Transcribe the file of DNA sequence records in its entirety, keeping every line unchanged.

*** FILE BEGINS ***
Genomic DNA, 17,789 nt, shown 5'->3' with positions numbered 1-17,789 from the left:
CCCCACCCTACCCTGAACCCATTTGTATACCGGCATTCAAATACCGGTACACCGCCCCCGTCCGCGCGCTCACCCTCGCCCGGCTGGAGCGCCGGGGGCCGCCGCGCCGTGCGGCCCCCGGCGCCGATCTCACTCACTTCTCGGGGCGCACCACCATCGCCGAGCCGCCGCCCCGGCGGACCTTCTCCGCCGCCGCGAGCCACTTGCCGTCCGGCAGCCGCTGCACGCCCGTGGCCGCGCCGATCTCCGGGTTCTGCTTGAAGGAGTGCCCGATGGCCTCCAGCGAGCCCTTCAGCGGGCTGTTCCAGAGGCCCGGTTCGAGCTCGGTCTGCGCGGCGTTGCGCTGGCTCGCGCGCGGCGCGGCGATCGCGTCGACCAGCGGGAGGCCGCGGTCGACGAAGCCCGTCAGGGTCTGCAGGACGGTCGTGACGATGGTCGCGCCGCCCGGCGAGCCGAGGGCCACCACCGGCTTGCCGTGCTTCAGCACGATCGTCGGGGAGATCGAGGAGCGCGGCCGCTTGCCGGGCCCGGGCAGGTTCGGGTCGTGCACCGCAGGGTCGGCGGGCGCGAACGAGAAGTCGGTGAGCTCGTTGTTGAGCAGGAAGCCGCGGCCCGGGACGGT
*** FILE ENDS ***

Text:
Genomic DNA, 17,789 nt, shown 5'->3' with positions numbered 1-17,789 from the left:
CCCCACCCTACCCTGAACCCATTTGTATACCGGCATTCAAATACCGGTACACCGCCCCCGTCCGCGCGCTCACCCTCGCCCGGCTGGAGCGCCGGGGGCCGCCGCGCCGTGCGGCCCCCGGCGCCGATCTCACTCACTTCTCGGGGCGCACCACCATCGCCGAGCCGCCGCCCCGGCGGACCTTCTCCGCCGCCGCGAGCCACTTGCCGTCCGGCAGCCGCTGCACGCCCGTGGCCGCGCCGATCTCCGGGTTCTGCTTGAAGGAGTGCCCGATGGCCTCCAGCGAGCCCTTCAGCGGGCTGTTCCAGAGGCCCGGTTCGAGCTCGGTCTGCGCGGCGTTGCGCTGGCTCGCGCGCGGCGCGGCGATCGCGTCGACCAGCGGGAGGCCGCGGTCGACGAAGCCCGTCAGGGTCTGCAGGACGGTCGTGACGATGGTCGCGCCGCCCGGCGAGCCGAGGGCCACCACCGGCTTGCCGTGCTTCAGCACGATCGTCGGGGAGATCGAGGAGCGCGGCCGCTTGCCGGGCCCGGGCAGGTTCGGGTCGTGCACCGCAGGGTCGGCGGGCGCGAACGAGAAGTCGGTGAGCTCGTTGTTGAGCAGGAAGCCGCGGCCCGGGACGGT